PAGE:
The Insanity of Inheritance: How to Keep Your Clients Civil and Practical
As a CPA financial planner, your role is to support your clients throughout their lives, including during the loss of a loved one. When it comes to inheritance, people’s judgment can become clouded. Even if dealing with an inheritance brings out the worst in your clients, you are helping them prepare for a secure retirement. Take a deep dive into their lives and look for an understanding of what they’re going through.
When clients lose a parent, they also lose their security blanket, leading them to cling to possessions that remind them of their loved one, such as a silver set, a gun collection or a folded veteran flag from military service. While these are all reminders of loved ones, lasting security really comes down to financial stability. Consider these three factors:
Favoritism. As financial advisers, you must try to help your clients eliminate favoritism when deciding who gets which assets. Help your clients create an environment where their family is not going to be at each other’s throats. You can suggest leaving equal amounts to children and appointing fiduciary responsibilities – trustee, personal representative and powers of attorney – on a logically, supportable basis, such as starting with the oldest, the child who is closest geographically or whatever arrangement makes most sense for your client’s family.
Family rivalries. In my experience, the majority of inheritance disputes involve stepchildren and stepparents, but in the United States, unlike most other countries, a person has no legal obligation to leave any family members an inheritance. In fact, it is entirely discretionary. As a result, family members may fight among themselves and vie for the most attention to receive a larger portion of the inheritance. Nevertheless, it’s important for the financial planner to help protect the children and the spouse, such as encouraging clients to make their wishes known in advance or appropriate use of trusts. Estate planning is about balancing the needs of these two groups and creating estate plans that do not pit one against the other.
Financial elder abuse. When we think about elder abuse, we think about the door-to-door salesmen or an Internet scam, but the vast majority of financial elder abuse is perpetrated by families. Unfortunately, elder abuse often goes unreported, so a definitive percentage of exactly how much elder abuse is caused by families is unavailable.
There are many scenarios that lead to elder abuse, but one, in particular, occurs when family members feels they will not receive an inheritance. As a result, radical behavior can ensue. They may offer to move into the house and take care of an ailing parent, when in reality, the objective is to take advantage of the parent’s physical or mental health to benefit monetarily. In essence, family members who do this are trying to change history in their favor, going on a preemptive strike to ensure they get their fair share, and feel justified in doing so.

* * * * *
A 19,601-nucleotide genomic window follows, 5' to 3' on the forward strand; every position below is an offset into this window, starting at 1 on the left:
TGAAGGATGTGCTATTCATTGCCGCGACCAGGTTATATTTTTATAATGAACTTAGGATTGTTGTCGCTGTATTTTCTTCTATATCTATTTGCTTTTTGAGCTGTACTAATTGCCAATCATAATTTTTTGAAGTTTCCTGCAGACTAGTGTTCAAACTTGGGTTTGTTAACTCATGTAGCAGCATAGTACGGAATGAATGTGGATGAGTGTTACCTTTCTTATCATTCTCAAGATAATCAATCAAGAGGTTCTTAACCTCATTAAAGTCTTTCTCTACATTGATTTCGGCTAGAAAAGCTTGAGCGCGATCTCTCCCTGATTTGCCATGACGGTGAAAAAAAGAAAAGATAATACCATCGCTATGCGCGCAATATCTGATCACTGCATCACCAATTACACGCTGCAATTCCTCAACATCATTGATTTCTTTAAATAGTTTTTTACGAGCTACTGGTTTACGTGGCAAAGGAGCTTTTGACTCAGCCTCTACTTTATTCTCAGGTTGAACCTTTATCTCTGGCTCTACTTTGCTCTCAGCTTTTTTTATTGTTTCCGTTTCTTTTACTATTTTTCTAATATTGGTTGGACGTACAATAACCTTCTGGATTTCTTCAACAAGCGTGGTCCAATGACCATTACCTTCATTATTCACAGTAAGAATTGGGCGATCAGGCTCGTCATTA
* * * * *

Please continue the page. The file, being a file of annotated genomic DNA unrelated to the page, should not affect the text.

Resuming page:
This scenario can create conflict in the family. Greed and fear frequently take over and family members can drift further apart, fighting for their part in the will. If you can get feuding family members to understand that fighting is not the solution and is ruining their parents’ legacy, you will do a lot of good.
Encourage Equality and Fairness
Parents need to invest the time to thoughtfully prepare a will and trust to preserve the special relationship they have with family members, as well as the relationship family members will have with each other in the future. Equality and fairness are key ingredients.
More information on estate planning can be found on the PFP Section website. Members of the PFP Section can listen to a rebroadcast of Mark Accettura’s 2015 Advanced PFP Conference session on this topic. Section members also have access to other estate planning webcasts in the PFP Learning Library and the four volume set, The CPA’s Guide to Financial and Estate Planning.
Mark Accettura, Elder Law Attorney. Mark specializes in the areas of elder law, estate planning, estate and trust administration, Medicaid planning, Aid and Attendance Veteran’s planning, and family inheritance dispute resolution. Mark is a frequent lecturer on estate planning topics and is an author of four books. His book, Blood & Money: Why Families Fight Over Inheritance and What To Do About It, addresses this topic in more depth. Contact Mark through his website, www.elderlawmi.com.